The DeKalb Police Department is working to attract diverse recruits and is adding a second full-time social worker.
Delivering the department’s annual report on Monday, Police Chief David Byrd (in photo) told the City Council that the department’s diversity is extremely important to him.
“When I walk into a roll call room, I want to see a picture of humanity,” said Byrd. “And I think we’re on our way to doing that.”
50 candidates were interviewed in the latest round of recruiting, and Byrd believes the top 10 candidates are “amazing.” They are made up of three women, three African Americans, two Hispanics and five Caucasians.
Byrd believes the candidates have been impressed with the attention that is being paid to them. The chief has done a shadow day with each of the top 10 candidates where they walk the beat together.
“It’s old school policing. I believe in that. I believe in walking the beat,” said Byrd. “I’ve had some of the most non-traditional conversations at the most non-traditional locations, and I think that’s the reason why this is important.”
The candidates also have lunch with the chief, talk with community members and have conversations with rank-and-file officers to get a better idea of the day-in-the-life of a DeKalb officer.
At the same time, the department continues to strengthen its community policing efforts.
Last year, the first licensed social worker was embedded in daily responses to help individuals and families find resources for crisis management and connections to social and mental health services.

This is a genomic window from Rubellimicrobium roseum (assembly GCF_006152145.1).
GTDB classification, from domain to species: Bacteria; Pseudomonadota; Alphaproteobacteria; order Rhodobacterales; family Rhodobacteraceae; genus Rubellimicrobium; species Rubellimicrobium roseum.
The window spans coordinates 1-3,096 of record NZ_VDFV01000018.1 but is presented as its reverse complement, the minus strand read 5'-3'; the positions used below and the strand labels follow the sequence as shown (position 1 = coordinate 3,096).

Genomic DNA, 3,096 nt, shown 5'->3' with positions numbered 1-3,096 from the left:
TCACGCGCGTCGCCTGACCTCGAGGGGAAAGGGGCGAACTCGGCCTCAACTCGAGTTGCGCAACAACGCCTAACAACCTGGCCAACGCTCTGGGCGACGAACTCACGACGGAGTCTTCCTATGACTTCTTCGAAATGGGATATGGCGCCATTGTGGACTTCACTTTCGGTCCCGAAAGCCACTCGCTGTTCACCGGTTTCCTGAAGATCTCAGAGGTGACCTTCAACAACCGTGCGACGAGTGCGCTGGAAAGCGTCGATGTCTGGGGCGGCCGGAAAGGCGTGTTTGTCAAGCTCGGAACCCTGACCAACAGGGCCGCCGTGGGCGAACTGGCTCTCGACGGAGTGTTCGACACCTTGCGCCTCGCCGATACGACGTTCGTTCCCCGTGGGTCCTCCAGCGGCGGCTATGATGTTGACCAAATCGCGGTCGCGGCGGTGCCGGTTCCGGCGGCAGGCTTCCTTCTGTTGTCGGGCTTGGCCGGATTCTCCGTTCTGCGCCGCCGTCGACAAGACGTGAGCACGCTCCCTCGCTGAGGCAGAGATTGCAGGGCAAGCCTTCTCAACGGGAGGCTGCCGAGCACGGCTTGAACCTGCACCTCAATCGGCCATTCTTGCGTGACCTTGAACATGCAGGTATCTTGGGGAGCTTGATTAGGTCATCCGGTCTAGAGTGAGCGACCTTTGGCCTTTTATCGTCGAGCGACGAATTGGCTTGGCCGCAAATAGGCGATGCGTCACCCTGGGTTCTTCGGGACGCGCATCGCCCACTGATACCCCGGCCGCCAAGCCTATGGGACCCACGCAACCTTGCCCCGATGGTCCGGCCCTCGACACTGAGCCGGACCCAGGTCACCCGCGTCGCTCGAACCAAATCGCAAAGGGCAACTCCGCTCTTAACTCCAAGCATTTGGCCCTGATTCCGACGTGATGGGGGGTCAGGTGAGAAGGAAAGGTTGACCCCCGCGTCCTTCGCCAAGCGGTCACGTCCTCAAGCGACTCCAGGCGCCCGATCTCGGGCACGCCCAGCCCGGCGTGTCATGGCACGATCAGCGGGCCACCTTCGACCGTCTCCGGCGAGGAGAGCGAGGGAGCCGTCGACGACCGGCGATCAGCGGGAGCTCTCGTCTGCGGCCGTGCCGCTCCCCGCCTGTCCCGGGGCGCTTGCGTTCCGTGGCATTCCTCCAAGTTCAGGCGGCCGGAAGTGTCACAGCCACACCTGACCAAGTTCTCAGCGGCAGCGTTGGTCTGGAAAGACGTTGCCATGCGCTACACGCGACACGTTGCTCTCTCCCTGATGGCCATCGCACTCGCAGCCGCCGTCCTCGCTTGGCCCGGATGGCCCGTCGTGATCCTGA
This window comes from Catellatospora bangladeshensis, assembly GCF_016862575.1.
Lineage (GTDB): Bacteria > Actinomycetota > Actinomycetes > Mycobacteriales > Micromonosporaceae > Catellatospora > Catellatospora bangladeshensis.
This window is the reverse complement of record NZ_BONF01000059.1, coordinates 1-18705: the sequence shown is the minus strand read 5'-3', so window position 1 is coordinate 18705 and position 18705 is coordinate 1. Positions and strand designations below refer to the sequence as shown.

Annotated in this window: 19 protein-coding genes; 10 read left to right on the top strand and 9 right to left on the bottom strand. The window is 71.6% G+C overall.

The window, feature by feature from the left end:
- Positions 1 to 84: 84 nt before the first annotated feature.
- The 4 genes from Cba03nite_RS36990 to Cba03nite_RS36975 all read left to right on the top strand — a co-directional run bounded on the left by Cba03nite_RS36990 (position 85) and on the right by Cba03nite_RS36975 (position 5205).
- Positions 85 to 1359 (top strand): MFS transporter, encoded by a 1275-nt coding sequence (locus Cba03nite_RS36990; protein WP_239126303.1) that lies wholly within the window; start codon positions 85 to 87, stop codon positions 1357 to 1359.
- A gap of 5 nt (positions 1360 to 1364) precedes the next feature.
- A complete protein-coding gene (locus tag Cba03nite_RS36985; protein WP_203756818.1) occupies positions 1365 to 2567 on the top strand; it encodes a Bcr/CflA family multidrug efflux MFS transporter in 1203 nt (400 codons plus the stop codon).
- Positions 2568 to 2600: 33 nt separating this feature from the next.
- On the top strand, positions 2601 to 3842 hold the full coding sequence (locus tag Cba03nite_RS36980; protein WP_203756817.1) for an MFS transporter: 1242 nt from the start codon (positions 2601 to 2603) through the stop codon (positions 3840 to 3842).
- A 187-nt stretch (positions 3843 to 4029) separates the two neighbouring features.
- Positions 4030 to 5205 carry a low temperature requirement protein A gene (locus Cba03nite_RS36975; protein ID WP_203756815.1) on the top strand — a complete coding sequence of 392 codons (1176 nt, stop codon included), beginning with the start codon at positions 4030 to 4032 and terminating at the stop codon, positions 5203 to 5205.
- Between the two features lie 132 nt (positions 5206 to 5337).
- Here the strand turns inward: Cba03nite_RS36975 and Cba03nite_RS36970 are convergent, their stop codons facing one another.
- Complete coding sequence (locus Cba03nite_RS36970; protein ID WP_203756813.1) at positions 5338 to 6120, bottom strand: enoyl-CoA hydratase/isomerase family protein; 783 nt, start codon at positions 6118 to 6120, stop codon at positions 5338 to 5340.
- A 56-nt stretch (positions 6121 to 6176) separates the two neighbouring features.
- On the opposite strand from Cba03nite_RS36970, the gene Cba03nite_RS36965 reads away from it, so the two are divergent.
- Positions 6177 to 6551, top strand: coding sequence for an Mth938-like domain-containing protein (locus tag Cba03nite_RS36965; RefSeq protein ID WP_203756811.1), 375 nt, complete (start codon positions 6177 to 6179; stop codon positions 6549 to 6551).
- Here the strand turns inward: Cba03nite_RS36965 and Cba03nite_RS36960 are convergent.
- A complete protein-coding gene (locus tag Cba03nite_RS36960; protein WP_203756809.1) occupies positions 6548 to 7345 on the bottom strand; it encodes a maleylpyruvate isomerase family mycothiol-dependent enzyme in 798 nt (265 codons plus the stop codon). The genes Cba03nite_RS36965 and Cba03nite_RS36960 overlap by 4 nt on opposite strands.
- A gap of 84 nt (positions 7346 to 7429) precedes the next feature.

City Manager Bill Nicklas has announced that a second full-time social worker will join the department on July 1. He says it is part of the continuing response to the social justice movement.
“The social justice movement demanded our attention, and we gave our attention to it,” said Nicklas. “It affected the police department in a number of ways, including changes in procedures, accountability and transparency.”
Other initiatives have included:
- Posting department policies and disciplinary records,
- Changes to the use of force policy
- Emphasizing “duty to intervene”
- Implementation of body cameras
- No expungement of disciplinary action
- Adoption of the NAACP and Illinois Association of Chiefs of Police 10 shared principals
- New hiring and promotion process with increased education standards, rigorous background investigations and targeted recruitment efforts among diverse communities
- Cultural diversity, de-escalation and procedural justice training
DeKalb Police officers took part in 3,800 hours of training last year. Seventh Ward Alderman Tony Faivre notes that comes out to 55 hours per officer.
“It’s just amazing the amount of training that was undertaken this past year,” said Faivre.
The Council, City staff and Chief Byrd all thanked Commander Bob Redel and former Deputy Police Chief John Petragallo for leading the department in an interim role during challenging times that included the COVID-19 pandemic.